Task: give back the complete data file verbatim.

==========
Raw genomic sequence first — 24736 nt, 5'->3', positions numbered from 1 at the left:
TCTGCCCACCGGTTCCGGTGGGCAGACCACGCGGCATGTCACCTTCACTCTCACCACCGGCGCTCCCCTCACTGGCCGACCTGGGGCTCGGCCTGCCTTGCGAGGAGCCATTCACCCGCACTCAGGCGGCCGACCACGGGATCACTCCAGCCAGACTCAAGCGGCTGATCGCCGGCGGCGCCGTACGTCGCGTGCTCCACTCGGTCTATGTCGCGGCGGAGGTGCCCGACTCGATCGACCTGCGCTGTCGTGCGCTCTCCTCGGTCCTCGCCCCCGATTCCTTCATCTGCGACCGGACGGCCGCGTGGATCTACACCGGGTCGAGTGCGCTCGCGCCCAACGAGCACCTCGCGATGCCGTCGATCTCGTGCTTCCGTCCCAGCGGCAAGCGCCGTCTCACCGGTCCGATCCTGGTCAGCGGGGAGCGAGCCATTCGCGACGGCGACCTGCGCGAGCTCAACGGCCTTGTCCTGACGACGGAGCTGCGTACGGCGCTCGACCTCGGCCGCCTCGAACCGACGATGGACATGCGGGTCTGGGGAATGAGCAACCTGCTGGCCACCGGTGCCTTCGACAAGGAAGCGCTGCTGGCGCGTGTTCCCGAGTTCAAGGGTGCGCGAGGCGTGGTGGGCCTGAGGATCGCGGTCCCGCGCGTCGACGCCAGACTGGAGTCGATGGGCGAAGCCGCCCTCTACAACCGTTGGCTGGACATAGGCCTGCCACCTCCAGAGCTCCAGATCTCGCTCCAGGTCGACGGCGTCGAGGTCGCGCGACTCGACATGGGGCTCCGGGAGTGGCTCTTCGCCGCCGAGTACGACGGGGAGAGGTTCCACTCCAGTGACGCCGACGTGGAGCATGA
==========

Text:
Raw genomic sequence first — 24736 nt, 5'->3', positions numbered from 1 at the left:
TCTGCCCACCGGTTCCGGTGGGCAGACCACGCGGCATGTCACCTTCACTCTCACCACCGGCGCTCCCCTCACTGGCCGACCTGGGGCTCGGCCTGCCTTGCGAGGAGCCATTCACCCGCACTCAGGCGGCCGACCACGGGATCACTCCAGCCAGACTCAAGCGGCTGATCGCCGGCGGCGCCGTACGTCGCGTGCTCCACTCGGTCTATGTCGCGGCGGAGGTGCCCGACTCGATCGACCTGCGCTGTCGTGCGCTCTCCTCGGTCCTCGCCCCCGATTCCTTCATCTGCGACCGGACGGCCGCGTGGATCTACACCGGGTCGAGTGCGCTCGCGCCCAACGAGCACCTCGCGATGCCGTCGATCTCGTGCTTCCGTCCCAGCGGCAAGCGCCGTCTCACCGGTCCGATCCTGGTCAGCGGGGAGCGAGCCATTCGCGACGGCGACCTGCGCGAGCTCAACGGCCTTGTCCTGACGACGGAGCTGCGTACGGCGCTCGACCTCGGCCGCCTCGAACCGACGATGGACATGCGGGTCTGGGGAATGAGCAACCTGCTGGCCACCGGTGCCTTCGACAAGGAAGCGCTGCTGGCGCGTGTTCCCGAGTTCAAGGGTGCGCGAGGCGTGGTGGGCCTGAGGATCGCGGTCCCGCGCGTCGACGCCAGACTGGAGTCGATGGGCGAAGCCGCCCTCTACAACCGTTGGCTGGACATAGGCCTGCCACCTCCAGAGCTCCAGATCTCGCTCCAGGTCGACGGCGTCGAGGTCGCGCGACTCGACATGGGGCTCCGGGAGTGGCTCTTCGCCGCCGAGTACGACGGGGAGAGGTTCCACTCCAGTGACGCCGACGTGGAGCATGA